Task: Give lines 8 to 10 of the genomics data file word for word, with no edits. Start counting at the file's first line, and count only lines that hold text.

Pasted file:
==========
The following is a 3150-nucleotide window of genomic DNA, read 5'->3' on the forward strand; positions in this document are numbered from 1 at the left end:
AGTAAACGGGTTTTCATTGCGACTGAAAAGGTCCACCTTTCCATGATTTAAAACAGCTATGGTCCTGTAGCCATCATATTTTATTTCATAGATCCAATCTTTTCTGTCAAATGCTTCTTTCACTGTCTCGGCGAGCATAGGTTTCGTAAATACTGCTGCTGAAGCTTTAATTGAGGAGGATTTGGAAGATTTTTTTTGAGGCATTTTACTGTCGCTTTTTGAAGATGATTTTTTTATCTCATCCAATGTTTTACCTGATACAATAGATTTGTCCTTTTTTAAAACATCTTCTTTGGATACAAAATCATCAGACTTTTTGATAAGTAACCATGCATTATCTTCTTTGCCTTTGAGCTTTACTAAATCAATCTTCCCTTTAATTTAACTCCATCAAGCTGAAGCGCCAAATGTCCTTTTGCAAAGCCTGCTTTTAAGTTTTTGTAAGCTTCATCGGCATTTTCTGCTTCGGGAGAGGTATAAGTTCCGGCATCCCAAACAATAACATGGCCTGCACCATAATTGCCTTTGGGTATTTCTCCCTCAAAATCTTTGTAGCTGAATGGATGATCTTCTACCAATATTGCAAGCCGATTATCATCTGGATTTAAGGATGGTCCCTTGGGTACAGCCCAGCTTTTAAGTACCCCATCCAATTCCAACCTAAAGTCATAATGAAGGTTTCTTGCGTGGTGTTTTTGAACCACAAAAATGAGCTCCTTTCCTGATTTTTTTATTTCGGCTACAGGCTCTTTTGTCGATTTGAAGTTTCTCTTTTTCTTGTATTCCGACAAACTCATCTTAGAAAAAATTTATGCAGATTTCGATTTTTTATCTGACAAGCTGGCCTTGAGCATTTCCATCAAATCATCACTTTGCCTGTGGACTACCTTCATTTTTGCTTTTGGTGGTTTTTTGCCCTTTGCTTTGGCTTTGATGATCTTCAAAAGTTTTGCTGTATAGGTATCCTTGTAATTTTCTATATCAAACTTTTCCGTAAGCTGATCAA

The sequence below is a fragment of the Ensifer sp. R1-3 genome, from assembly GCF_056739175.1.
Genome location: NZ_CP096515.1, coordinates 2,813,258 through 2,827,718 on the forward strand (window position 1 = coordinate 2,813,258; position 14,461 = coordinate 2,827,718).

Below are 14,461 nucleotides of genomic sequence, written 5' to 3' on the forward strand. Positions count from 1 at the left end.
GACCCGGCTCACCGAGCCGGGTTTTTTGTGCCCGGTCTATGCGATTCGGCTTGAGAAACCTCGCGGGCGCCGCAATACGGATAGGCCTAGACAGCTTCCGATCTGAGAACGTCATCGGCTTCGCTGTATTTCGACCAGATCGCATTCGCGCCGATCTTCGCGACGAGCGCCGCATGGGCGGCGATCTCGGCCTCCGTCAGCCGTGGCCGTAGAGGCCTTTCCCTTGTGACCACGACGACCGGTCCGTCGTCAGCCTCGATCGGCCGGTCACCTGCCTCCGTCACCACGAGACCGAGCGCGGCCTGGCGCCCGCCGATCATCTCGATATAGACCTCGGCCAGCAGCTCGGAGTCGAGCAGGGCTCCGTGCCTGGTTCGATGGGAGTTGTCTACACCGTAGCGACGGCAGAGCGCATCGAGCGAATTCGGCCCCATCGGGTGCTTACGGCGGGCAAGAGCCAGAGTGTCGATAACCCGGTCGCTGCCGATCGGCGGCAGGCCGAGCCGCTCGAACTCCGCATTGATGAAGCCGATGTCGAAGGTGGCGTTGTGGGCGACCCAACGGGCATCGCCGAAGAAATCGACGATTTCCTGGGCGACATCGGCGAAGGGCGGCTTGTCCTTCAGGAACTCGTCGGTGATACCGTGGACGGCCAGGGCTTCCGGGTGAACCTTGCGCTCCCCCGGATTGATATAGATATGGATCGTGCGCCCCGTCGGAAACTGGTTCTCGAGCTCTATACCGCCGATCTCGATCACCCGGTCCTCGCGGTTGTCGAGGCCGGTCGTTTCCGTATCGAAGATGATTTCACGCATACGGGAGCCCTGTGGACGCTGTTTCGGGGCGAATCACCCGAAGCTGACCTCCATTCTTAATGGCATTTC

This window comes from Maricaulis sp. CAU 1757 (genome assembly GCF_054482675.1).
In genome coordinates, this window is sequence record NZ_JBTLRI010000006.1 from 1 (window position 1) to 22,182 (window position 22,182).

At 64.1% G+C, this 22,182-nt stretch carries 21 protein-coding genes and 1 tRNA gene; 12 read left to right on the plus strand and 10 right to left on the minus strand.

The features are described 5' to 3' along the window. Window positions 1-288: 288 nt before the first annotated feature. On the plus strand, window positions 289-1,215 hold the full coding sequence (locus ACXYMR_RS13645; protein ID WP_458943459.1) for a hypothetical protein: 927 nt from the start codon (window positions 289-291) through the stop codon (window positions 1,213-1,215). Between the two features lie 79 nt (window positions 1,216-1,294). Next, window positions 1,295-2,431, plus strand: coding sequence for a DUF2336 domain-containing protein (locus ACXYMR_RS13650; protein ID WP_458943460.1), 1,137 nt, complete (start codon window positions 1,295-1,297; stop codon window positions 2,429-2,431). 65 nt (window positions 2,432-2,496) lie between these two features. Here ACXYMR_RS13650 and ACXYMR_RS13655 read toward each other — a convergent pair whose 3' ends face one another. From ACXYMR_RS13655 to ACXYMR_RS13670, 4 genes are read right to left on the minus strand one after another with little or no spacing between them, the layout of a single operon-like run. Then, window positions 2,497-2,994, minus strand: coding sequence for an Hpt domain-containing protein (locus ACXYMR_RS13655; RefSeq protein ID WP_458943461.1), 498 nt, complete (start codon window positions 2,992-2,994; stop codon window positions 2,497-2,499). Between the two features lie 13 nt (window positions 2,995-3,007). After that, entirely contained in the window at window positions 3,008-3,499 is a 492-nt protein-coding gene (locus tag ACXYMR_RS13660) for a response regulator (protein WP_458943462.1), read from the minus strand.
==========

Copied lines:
In genome coordinates, this window is sequence record NZ_JBTLRI010000006.1 from 1 (window position 1) to 22,182 (window position 22,182).

At 64.1% G+C, this 22,182-nt stretch carries 21 protein-coding genes and 1 tRNA gene; 12 read left to right on the plus strand and 10 right to left on the minus strand.

The features are described 5' to 3' along the window. Window positions 1-288: 288 nt before the first annotated feature. On the plus strand, window positions 289-1,215 hold the full coding sequence (locus ACXYMR_RS13645; protein ID WP_458943459.1) for a hypothetical protein: 927 nt from the start codon (window positions 289-291) through the stop codon (window positions 1,213-1,215). Between the two features lie 79 nt (window positions 1,216-1,294). Next, window positions 1,295-2,431, plus strand: coding sequence for a DUF2336 domain-containing protein (locus ACXYMR_RS13650; protein ID WP_458943460.1), 1,137 nt, complete (start codon window positions 1,295-1,297; stop codon window positions 2,429-2,431). 65 nt (window positions 2,432-2,496) lie between these two features. Here ACXYMR_RS13650 and ACXYMR_RS13655 read toward each other — a convergent pair whose 3' ends face one another. From ACXYMR_RS13655 to ACXYMR_RS13670, 4 genes are read right to left on the minus strand one after another with little or no spacing between them, the layout of a single operon-like run. Then, window positions 2,497-2,994, minus strand: coding sequence for an Hpt domain-containing protein (locus ACXYMR_RS13655; RefSeq protein ID WP_458943461.1), 498 nt, complete (start codon window positions 2,992-2,994; stop codon window positions 2,497-2,499). Between the two features lie 13 nt (window positions 2,995-3,007). After that, entirely contained in the window at window positions 3,008-3,499 is a 492-nt protein-coding gene (locus tag ACXYMR_RS13660) for a response regulator (protein WP_458943462.1), read from the minus strand.